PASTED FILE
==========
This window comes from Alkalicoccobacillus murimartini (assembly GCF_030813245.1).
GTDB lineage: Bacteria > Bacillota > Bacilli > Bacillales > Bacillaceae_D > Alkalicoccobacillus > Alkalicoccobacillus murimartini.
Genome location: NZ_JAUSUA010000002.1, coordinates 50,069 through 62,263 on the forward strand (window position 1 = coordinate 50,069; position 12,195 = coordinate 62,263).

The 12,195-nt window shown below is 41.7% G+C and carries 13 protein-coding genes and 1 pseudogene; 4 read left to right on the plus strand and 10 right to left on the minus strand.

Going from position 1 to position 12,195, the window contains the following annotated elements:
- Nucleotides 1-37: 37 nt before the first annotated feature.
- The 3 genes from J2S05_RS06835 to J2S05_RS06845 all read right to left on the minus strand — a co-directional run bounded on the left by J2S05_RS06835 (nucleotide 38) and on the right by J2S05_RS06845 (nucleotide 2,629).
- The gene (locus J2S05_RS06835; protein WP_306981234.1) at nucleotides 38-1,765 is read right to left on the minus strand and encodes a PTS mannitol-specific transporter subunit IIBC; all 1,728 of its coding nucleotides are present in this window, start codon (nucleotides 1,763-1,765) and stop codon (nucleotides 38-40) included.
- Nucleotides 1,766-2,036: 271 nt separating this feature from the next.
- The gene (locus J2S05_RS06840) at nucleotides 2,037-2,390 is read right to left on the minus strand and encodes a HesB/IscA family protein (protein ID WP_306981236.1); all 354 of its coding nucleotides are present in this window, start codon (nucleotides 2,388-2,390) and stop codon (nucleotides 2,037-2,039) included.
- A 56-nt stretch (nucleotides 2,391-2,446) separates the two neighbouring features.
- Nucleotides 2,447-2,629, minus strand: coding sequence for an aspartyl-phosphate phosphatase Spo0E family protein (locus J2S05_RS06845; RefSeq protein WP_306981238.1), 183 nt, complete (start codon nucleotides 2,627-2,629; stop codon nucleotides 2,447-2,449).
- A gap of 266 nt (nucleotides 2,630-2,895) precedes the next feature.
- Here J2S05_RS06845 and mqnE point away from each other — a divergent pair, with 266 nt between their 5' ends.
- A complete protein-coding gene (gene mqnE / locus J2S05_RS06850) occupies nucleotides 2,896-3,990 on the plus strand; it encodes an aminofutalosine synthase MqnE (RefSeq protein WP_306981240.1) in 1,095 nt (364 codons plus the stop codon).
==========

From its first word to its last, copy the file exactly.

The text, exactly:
This window comes from Alkalicoccobacillus murimartini (assembly GCF_030813245.1).
GTDB lineage: Bacteria > Bacillota > Bacilli > Bacillales > Bacillaceae_D > Alkalicoccobacillus > Alkalicoccobacillus murimartini.
Genome location: NZ_JAUSUA010000002.1, coordinates 50,069 through 62,263 on the forward strand (window position 1 = coordinate 50,069; position 12,195 = coordinate 62,263).

The 12,195-nt window shown below is 41.7% G+C and carries 13 protein-coding genes and 1 pseudogene; 4 read left to right on the plus strand and 10 right to left on the minus strand.

Going from position 1 to position 12,195, the window contains the following annotated elements:
- Nucleotides 1-37: 37 nt before the first annotated feature.
- The 3 genes from J2S05_RS06835 to J2S05_RS06845 all read right to left on the minus strand — a co-directional run bounded on the left by J2S05_RS06835 (nucleotide 38) and on the right by J2S05_RS06845 (nucleotide 2,629).
- The gene (locus J2S05_RS06835; protein WP_306981234.1) at nucleotides 38-1,765 is read right to left on the minus strand and encodes a PTS mannitol-specific transporter subunit IIBC; all 1,728 of its coding nucleotides are present in this window, start codon (nucleotides 1,763-1,765) and stop codon (nucleotides 38-40) included.
- Nucleotides 1,766-2,036: 271 nt separating this feature from the next.
- The gene (locus J2S05_RS06840) at nucleotides 2,037-2,390 is read right to left on the minus strand and encodes a HesB/IscA family protein (protein ID WP_306981236.1); all 354 of its coding nucleotides are present in this window, start codon (nucleotides 2,388-2,390) and stop codon (nucleotides 2,037-2,039) included.
- A 56-nt stretch (nucleotides 2,391-2,446) separates the two neighbouring features.
- Nucleotides 2,447-2,629, minus strand: coding sequence for an aspartyl-phosphate phosphatase Spo0E family protein (locus J2S05_RS06845; RefSeq protein WP_306981238.1), 183 nt, complete (start codon nucleotides 2,627-2,629; stop codon nucleotides 2,447-2,449).
- A gap of 266 nt (nucleotides 2,630-2,895) precedes the next feature.
- Here J2S05_RS06845 and mqnE point away from each other — a divergent pair, with 266 nt between their 5' ends.
- A complete protein-coding gene (gene mqnE / locus J2S05_RS06850) occupies nucleotides 2,896-3,990 on the plus strand; it encodes an aminofutalosine synthase MqnE (RefSeq protein WP_306981240.1) in 1,095 nt (364 codons plus the stop codon).